Online Tool Calculates Dairies’ Environmental Footprint

by | Apr 23, 2013

An online tool to help dairies calculate their environmental footprint is being tested by producers, the Innovation Center for US Dairy says.

Farm Smart currently focuses on voluntary self-assessment in four areas: energy consumption, greenhouse gas emissions, water quality and water use. But future versions of the tool will help producers identify and assess sustainable agriculture management practices to make dairies more cost-efficient and productive, the industry group says. For example, the tool can help a dairy producer considering conservation tillage or precision fertilizer practices estimate reductions in input costs and GHG emissions, says Doug Young, general partner of Spruce Haven Farm and Research Center in Union Springs, NY.

Farm Smart was developed by academics and the Innovation Center and began with an initial investment by dairy producers in 2009. The online tool is funded in part by the Walton Family Foundation and the USDA’s Natural Resources Conservation Service (USDA-NRCS).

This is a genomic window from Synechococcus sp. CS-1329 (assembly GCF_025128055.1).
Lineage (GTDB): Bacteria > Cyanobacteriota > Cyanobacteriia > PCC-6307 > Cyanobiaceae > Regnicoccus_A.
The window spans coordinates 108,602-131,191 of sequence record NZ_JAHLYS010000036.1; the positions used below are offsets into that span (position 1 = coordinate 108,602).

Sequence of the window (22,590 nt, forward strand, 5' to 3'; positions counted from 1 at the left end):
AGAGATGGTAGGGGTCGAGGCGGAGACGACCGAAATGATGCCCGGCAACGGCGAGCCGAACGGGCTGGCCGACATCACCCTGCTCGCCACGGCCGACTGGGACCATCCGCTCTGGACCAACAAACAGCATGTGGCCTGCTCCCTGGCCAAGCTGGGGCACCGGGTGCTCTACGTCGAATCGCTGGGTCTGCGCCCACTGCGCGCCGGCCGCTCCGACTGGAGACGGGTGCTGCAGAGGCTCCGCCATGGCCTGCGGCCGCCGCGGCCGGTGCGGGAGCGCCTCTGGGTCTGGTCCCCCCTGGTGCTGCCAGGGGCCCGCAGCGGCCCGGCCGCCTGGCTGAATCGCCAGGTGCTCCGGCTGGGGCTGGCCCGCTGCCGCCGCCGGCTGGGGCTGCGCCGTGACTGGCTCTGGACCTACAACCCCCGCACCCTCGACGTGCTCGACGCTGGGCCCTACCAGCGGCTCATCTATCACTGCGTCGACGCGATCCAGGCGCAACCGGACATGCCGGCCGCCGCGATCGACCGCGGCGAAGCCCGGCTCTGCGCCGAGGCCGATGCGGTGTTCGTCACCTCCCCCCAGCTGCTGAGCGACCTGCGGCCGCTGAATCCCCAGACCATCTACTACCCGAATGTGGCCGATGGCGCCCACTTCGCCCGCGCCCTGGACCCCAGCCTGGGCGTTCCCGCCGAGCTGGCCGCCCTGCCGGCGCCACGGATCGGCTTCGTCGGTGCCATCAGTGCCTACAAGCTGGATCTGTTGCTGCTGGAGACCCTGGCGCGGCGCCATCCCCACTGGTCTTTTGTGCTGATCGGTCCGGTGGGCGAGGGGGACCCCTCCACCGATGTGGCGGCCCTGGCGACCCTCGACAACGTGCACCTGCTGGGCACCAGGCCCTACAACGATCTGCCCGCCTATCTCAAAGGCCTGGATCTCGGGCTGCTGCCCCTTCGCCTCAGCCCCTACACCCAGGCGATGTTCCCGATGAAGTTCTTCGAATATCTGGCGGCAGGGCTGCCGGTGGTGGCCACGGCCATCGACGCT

In 2008, the dairy industry committed to a Sustainability Roadmap with the goal to reduce greenhouse gas emissions of fluid milk by 25 percent and build business value by at least $238 million by 2020. The Innovation Center has launched a portfolio of innovation projects to achieve this goal, including Farm Smart.

Dean Foods reduced its greenhouse gas emissions intensity by 3.2 percent year-on-year, from .959 lbs of carbon dioxide equivalent per gallon of product in 2010 to .929 lbs per gallon in 2011, according to the dairy company’s latest sustainability report.

Earlier this year, Dairy UK signed an agreement with the the Waste and Resources Action Programme to cut the dairy industry’s water use and improve its water management.

A tool developed by USDA scientists can be used to develop whole-farm estimates of phosphorus losses and the most effective strategies for reducing phosphorus losses from cattle farms. These practices could include barnyard improvements for capturing discharge, soil conservation practices that reduce erosion, or manure application practices that reduce exposure to runoff water.

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